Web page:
In the thoughtful but Left-leaning Tablet, a daily online magazine of Jewish news, ideas, and culture, Marjorie Ingall penned a provocative piece entitled, “To Cut or Not To Cut: Finding Alternatives to Circumcision.” In it, she advocates for [Jewish] alternatives to a Brit Milah, male circumcision performed at eight days. Ms. Ingall proposes new rituals, seeking to create ways to symbolically acknowledge the Jews’ covenant with God without actually circumcising infants. She alleges, and presumably believes her proposals to be – Jewish rituals.
They are not. And in calling them Jewish, she is stealing Judaism’s trademark. Ms. Ingall is free to create a new faith (as Mohammad did, according to the Qur’an, around 610, or as Joseph Smith did in the late 1820s, when he created The Church of Jesus Christ of Latter-day Saints), each with its own belief system and practices. I propose she call hers Ingallism, but as its inventor, she can call it whatever she likes, so long as she is not infringing on the rights of others.
In an earlier column, I wrote about “Lapidism – New-Old Faith reinvented by Yair Lapid.” He had advocated for a new definition of Judaism “as a balance between tradition and morality, between the past and renewal, between love of God and love of man.” He too was really seeking to create a new religion. I suggested he call his Lapidism. Neither Ingall or Lapid was intending to create new faiths, but to redefine Judaism. In so doing, each writer, however, was treating Judaism as hefker, ownerless property that anyone can take freely, defining or redefining it as she or he saw fit. I am not the Almighty’s emissary on earth, and it is not for me either to read people in or out of Judaism. But the problem with this line of advocacy is that Judaism, as a factual matter, is not at all ownerless. In fact, it is the exclusive property of the Jewish people, whose rights and title in it have been perfected and defended to the death ever since Abraham (c. 1813 BCE – c. 1638 BCE).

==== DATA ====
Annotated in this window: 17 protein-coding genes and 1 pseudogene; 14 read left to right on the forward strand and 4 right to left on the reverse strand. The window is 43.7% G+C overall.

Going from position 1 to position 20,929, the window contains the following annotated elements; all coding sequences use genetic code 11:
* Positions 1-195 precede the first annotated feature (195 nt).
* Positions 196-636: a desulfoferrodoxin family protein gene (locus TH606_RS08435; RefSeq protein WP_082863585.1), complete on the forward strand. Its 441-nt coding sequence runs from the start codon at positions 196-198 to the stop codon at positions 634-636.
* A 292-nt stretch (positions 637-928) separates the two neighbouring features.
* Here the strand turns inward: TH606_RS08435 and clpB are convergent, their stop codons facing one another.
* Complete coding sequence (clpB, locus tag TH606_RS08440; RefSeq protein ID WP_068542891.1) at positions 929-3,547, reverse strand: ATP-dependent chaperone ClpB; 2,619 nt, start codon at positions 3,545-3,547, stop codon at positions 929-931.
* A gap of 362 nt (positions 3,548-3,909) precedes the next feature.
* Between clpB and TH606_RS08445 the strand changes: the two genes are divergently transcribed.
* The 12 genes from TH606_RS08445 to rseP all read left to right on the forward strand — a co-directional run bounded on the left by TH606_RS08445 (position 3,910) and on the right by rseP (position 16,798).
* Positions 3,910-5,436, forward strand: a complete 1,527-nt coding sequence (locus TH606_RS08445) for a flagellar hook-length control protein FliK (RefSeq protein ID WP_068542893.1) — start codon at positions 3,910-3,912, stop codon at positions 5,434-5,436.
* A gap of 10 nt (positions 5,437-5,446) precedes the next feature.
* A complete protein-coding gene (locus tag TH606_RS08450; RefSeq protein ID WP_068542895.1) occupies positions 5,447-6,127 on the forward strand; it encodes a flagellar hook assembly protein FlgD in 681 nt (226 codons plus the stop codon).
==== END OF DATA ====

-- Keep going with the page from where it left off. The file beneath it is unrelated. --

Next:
Judaism is an ancient peoplehood, whose norms are determined based on halacha, the ”way,” the collective and slowly evolving body of Jewish religious laws derived from the Written and Oral Torah. It includes the 613 mitzvot (positive and negative commandments”), subsequent Talmudic and rabbinic law and the customs and traditions compiled in the Shulchan Aruch the Code of Jewish Law”).
Halacha, contrary to what some asset, is not fossilized. It evolves, substantively, but slowly based on consensus. While it certainly does not evolve at the speed that some reformers might like, substantive and far-reaching changes have been made over time. To list just a few examples;
- Hillel the Elder ( c. 110 BCE, died 10 CE) instituted the Prozbul as a device to permit collection of debts, effectively overriding debt cancellation in sabbatical years.
- A mechanism for annulment of vows, otherwise prohibited by the Torah.